Nielsen has a hand-to-hand combat showdown with double agent Desiree More, played by former Bond girl Talisa Soto. In a woefully misconceived martial arts parody, Nielsen slits his eyes and repeatedly cries “Aiiiiiiiiiieeeeeee”, demonstrating the sort of toe-curling racial stereotyping you thought had disappeared with Seventies sitcoms and Star Wars: The Phantom Menace.

It’s a jaw-dropping comic misjudgement: one that makes the very marrow of your bones turn cold, leaving you with the kind of deadpan expression Nielsen wears throughout the film.

Anyway, let us turn away from such uncomfortable moments to the good, clean, uncontroversial fun of a helicopter explosion.

In flashback, we see when Nielsen and General Rancor first locked horns. Rancor tries to make a getaway from his hideout in a helicopter, but Nielsen secretly plants an explosive on its side, before detonating it with a remote control device.

When he spots Neilsen waving benignly at him from the ground, Rancor realises – in one of those karmic moments cinema so often treats us to – what’s about to happen. Boom! It’s a chopper villain fireball.

Artistic merit

Much like the rest of the film, it’s a middling spectacle. Very brief, and the explosion looks like it was done with model work rather than CGI.

Number of exploding helicopters

One. Or maybe two. Yes, in keeping with the half-arsed nature of this film, there may in fact be a second chopper fireball but we’re not sure. An explanation is needed, methinks.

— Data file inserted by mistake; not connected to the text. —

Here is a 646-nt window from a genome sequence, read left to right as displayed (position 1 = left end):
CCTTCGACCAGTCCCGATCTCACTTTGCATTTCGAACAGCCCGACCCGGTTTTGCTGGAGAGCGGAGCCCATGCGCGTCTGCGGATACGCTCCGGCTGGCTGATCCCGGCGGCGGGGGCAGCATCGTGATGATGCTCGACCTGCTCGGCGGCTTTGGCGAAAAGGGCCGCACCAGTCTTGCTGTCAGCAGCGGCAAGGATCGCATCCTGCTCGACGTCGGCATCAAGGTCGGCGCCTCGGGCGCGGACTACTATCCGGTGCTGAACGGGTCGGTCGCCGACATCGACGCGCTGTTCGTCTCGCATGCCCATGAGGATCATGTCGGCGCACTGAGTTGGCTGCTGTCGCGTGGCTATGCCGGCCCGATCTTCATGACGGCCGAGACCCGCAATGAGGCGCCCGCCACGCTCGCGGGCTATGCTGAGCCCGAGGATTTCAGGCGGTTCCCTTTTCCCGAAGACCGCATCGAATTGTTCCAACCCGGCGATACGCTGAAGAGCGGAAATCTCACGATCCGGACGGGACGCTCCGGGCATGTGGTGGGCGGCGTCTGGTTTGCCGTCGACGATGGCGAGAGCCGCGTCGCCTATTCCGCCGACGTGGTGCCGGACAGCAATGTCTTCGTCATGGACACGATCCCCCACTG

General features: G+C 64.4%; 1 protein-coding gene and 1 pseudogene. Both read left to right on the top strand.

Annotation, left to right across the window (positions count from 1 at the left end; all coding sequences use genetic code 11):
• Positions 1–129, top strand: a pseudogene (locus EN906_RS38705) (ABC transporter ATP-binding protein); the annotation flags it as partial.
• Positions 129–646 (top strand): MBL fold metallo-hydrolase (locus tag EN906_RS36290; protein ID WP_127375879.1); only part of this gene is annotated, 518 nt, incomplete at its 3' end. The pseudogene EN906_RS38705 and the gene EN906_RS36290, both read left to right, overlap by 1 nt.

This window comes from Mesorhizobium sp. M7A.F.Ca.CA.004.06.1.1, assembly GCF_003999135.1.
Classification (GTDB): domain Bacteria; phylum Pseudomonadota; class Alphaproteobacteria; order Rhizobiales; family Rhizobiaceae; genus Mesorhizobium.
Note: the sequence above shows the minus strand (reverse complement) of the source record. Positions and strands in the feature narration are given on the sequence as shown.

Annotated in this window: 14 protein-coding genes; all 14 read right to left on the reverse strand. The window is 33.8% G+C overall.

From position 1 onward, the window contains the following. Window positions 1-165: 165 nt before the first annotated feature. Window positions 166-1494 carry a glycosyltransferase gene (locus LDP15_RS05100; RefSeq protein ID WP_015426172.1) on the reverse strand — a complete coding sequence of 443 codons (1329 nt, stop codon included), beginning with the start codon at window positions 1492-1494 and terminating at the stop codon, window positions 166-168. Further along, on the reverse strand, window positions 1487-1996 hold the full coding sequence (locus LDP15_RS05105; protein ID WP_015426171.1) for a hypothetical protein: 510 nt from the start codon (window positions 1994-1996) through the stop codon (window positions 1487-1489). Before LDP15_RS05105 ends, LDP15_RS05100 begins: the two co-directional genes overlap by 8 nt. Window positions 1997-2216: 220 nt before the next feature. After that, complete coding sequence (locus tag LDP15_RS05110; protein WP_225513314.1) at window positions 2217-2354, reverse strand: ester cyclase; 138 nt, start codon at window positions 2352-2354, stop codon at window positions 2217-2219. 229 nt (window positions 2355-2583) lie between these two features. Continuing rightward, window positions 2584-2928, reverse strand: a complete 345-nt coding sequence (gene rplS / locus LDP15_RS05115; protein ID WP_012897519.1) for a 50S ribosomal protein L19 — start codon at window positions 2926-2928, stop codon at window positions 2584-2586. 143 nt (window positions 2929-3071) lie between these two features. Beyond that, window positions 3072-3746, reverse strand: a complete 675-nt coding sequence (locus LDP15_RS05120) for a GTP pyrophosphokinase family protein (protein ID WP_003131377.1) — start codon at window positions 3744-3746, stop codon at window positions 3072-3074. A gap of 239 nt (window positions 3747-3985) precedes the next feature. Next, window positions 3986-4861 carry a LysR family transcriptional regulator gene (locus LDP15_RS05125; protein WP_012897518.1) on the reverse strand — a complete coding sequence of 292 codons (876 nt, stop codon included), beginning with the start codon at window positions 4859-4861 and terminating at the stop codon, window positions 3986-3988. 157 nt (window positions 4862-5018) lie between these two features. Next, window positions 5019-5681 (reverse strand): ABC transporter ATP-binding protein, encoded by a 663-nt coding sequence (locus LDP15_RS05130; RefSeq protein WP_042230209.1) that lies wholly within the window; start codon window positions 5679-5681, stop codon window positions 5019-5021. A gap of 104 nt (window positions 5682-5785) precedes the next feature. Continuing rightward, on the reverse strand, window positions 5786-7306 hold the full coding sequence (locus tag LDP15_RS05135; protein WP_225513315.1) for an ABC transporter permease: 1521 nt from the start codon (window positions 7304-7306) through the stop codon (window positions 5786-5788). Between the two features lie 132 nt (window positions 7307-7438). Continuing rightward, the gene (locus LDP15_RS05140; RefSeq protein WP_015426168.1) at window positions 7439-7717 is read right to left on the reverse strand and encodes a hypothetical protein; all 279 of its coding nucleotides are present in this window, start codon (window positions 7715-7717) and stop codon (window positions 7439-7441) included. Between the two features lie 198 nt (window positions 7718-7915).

At the very start of the film, we see Nielsen being flown in a helicopter by Mr T, where he receives a Mission Impossible-style briefing via an explosive tape recorded message.

Having accepted the mission, Nielsen skydives out the helicopter. Unfortunately for Mr T, Nielsen leaves behind the tape recording, which in the time-honoured fashion self destructs. We see a close-up of Mr T yelling, but we never find out if the explosion was enough to destroy the helicopter. Budgetry constraints, presumably.

Exploding helicopter innovation

None. Zip. Zilch. Nada. Negative. Nope.

Do passengers survive?

Yes. General Rancor miraculously survives, albeit minus both his arms.


Spy Hard actually opens quite promisingly with a funny pastiche of a Bond film title sequence.
Sung by Weird Al Yankovic, and with a classic brassy orchestra-score, the visuals send-up the expensively produced sequences which are a hallmark of the 007 franchise.

It’s never a good sign when the best joke occurs before the film has even actually begun.

During a lame parody of In The Line Of Fire, we witness Nielsen running down a road in slow motion. While watching the sequence you can’t but help but notice the unsightly flapping of Nielsen’s unusually large ear lobes.

They bounce around much like I’d imagine a startled elephant’s. It’s quite one of the most extraordinary sequences ever committed to celluloid.

Favourite quote

“General Rancor wants the world, but he wants to kill you first. That may give us valuable time.”

Review by: Jafo